Ireland Asked to Comply With Court Ruling on Waste Management

The European Commission is asking Ireland to comply with a ruling by the EU’s Court of Justice regarding waste disposal. While good progress has been made in some instances, more action is needed in areas such as construction waste and end-of-life vehicles. If the necessary actions were not taken, the Commission may take Ireland back to Court and request financial penalties.

“The world is not our trash can. Proper waste disposal is essential to keep the environment healthy. I therefore urge Ireland to bring its practices into line with EU law,” says Environment Commissioner Janez Potocnik.

Environment Commissioner Janez Potocnik

On a separate environmental issue the Commission welcomed measures taken by Ireland to comply with a Court ruling on the protection of certain vulnerable areas and Natura 2000 sites, as well as environmental impact assessments, and has closed infringement cases on both topics.

The Commission has again asked Ireland to comply with a ruling on waste disposal handed out by the EU’s Court of Justice in 2005. The Court ruled that Ireland was failing in its obligation to comply with EU waste laws, and that environmentally damaging waste practices were widespread. These included unauthorised waste operations on environmentally sensitive wetlands, and a persistent pattern of official tolerance of the uncontrolled disposal of waste.

Progress has been made since the judgment, and Ireland now has an adequate network of landfills. But an adequate network for construction and demolition waste – a category that figured prominently in the case – is still lacking. Many facilities handling end-of-life vehicle waste are still operating without permits, and waste in certain illegal landfills is not covered by permit. In several cases, waste has been left untreated in unauthorised sites.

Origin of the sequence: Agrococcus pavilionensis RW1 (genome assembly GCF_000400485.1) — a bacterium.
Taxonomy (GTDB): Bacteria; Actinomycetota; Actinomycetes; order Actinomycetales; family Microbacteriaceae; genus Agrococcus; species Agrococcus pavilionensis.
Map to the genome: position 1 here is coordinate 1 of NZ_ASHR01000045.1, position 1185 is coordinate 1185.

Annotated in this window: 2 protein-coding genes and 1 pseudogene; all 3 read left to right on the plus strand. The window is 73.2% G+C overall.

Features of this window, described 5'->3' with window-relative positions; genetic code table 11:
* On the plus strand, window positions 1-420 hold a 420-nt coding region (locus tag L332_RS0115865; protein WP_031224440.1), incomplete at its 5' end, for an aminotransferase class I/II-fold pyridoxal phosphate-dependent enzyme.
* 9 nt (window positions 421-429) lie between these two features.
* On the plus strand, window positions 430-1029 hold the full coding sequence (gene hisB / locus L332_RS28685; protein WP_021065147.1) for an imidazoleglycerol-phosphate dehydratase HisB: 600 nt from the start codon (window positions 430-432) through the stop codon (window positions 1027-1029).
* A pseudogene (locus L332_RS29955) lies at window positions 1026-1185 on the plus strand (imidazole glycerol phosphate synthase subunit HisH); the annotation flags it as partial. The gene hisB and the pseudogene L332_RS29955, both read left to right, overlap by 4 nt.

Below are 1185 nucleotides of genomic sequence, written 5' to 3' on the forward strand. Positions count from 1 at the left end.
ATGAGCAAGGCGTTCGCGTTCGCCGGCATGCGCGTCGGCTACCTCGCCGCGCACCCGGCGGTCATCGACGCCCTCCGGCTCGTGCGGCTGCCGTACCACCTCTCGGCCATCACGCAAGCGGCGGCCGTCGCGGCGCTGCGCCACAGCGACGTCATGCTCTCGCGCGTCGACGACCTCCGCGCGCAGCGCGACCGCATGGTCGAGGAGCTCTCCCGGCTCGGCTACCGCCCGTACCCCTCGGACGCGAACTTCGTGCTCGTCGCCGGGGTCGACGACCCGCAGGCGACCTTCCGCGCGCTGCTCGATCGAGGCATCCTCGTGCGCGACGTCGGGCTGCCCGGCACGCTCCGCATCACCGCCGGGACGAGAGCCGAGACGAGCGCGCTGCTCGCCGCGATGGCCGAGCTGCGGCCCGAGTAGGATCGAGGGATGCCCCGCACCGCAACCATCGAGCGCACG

As clean-up measures have yet to be completed for several waste sites, and permitting has not yet been completed for end-of-life vehicles, an additional letter of formal notice has been sent, giving Ireland a chance to react to these specific points.

The European Commission has welcomed measures taken by Ireland to comply with its obligations under EU rules as regards the Birds and Habitats directives, and Environmental Impact Assessment requirements. As a result, the Commission has closed infringement cases on both matters.

In the nature case, in response to a Court ruling in 2007, Ireland has brought in new statutory regulations controlling recreational activities in a number of vulnerable hill and coastal Natura 2000 sites, and is committed to further action if needed to protect the sites, enabling the Commission to close the case. Ireland has also strengthened its requirements for environmental impact assessments for aquaculture installations such as fish farms, and legal proceedings on this have therefore been dropped.

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